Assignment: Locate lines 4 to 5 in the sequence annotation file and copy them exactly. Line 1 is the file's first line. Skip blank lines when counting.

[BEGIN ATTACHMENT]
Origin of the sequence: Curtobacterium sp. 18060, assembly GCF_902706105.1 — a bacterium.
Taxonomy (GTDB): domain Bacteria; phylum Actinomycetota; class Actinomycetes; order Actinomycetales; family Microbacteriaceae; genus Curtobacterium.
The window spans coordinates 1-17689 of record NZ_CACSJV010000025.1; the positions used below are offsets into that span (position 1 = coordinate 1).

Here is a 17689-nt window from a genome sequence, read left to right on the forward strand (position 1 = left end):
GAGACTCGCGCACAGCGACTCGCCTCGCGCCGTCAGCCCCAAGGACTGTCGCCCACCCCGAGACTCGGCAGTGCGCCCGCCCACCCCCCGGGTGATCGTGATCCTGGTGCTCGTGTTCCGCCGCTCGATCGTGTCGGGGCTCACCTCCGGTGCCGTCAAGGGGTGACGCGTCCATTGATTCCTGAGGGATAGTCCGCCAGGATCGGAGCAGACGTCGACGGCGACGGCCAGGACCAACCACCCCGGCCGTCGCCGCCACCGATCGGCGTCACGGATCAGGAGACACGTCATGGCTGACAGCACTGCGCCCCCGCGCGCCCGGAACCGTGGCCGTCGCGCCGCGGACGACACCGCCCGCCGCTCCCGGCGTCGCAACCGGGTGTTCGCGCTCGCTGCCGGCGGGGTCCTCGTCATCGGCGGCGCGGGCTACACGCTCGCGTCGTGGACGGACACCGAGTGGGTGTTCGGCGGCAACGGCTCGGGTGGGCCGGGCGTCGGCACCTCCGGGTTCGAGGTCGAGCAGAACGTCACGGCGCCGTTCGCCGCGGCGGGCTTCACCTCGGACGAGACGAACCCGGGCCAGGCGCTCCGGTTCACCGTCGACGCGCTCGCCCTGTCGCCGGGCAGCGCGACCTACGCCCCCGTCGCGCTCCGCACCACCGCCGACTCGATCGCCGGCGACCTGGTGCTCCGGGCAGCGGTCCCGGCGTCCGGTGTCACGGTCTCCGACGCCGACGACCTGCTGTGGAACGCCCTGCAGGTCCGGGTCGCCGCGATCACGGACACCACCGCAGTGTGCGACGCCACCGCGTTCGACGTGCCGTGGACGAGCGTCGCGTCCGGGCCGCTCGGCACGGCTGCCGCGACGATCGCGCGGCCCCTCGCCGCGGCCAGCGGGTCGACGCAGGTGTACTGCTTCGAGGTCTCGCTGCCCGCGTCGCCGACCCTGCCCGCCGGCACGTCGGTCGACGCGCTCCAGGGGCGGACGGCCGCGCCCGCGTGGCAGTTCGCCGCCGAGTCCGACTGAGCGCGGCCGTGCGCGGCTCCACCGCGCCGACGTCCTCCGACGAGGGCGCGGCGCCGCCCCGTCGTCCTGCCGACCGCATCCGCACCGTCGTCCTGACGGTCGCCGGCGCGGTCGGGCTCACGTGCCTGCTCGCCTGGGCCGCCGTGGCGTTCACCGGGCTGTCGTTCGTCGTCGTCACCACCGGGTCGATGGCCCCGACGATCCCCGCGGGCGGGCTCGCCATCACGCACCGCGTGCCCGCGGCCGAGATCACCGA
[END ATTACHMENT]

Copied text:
Here is a 17689-nt window from a genome sequence, read left to right on the forward strand (position 1 = left end):
GAGACTCGCGCACAGCGACTCGCCTCGCGCCGTCAGCCCCAAGGACTGTCGCCCACCCCGAGACTCGGCAGTGCGCCCGCCCACCCCCCGGGTGATCGTGATCCTGGTGCTCGTGTTCCGCCGCTCGATCGTGTCGGGGCTCACCTCCGGTGCCGTCAAGGGGTGACGCGTCCATTGATTCCTGAGGGATAGTCCGCCAGGATCGGAGCAGACGTCGACGGCGACGGCCAGGACCAACCACCCCGGCCGTCGCCGCCACCGATCGGCGTCACGGATCAGGAGACACGTCATGGCTGACAGCACTGCGCCCCCGCGCGCCCGGAACCGTGGCCGTCGCGCCGCGGACGACACCGCCCGCCGCTCCCGGCGTCGCAACCGGGTGTTCGCGCTCGCTGCCGGCGGGGTCCTCGTCATCGGCGGCGCGGGCTACACGCTCGCGTCGTGGACGGACACCGAGTGGGTGTTCGGCGGCAACGGCTCGGGTGGGCCGGGCGTCGGCACCTCCGGGTTCGAGGTCGAGCAGAACGTCACGGCGCCGTTCGCCGCGGCGGGCTTCACCTCGGACGAGACGAACCCGGGCCAGGCGCTCCGGTTCACCGTCGACGCGCTCGCCCTGTCGCCGGGCAGCGCGACCTACGCCCCCGTCGCGCTCCGCACCACCGCCGACTCGATCGCCGGCGACCTGGTGCTCCGGGCAGCGGTCCCGGCGTCCGGTGTCACGGTCTCCGACGCCGACGACCTGCTGTGGAACGCCCTGCAGGTCCGGGTCGCCGCGATCACGGACACCACCGCAGTGTGCGACGCCACCGCGTTCGACGTGCCGTGGACGAGCGTCGCGTCCGGGCCGCTCGGCACGGCTGCCGCGACGATCGCGCGGCCCCTCGCCGCGGCCAGCGGGTCGACGCAGGTGTACTGCTTCGAGGTCTCGCTGCCCGCGTCGCCGACCCTGCCCGCCGGCACGTCGGTCGACGCGCTCCAGGGGCGGACGGCCGCGCCCGCGTGGCAGTTCGCCGCCGAGTCCGACTGAGCGCGGCCGTGCGCGGCTCCACCGCGCCGACGTCCTCCGACGAGGGCGCGGCGCCGCCCCGTCGTCCTGCCGACCGCATCCGCACCGTCGTCCTGACGGTCGCCGGCGCGGTCGGGCTCACGTGCCTGCTCGCCTGGGCCGCCGTGGCGTTCACCGGGCTGTCGTTCGTCGTCGTCACCACCGGGTCGATGGCCCCGACGATCCCCGCGGGCGGGCTCGCCATCACGCACCGCGTGCCCGCGGCCGAGATCACCGA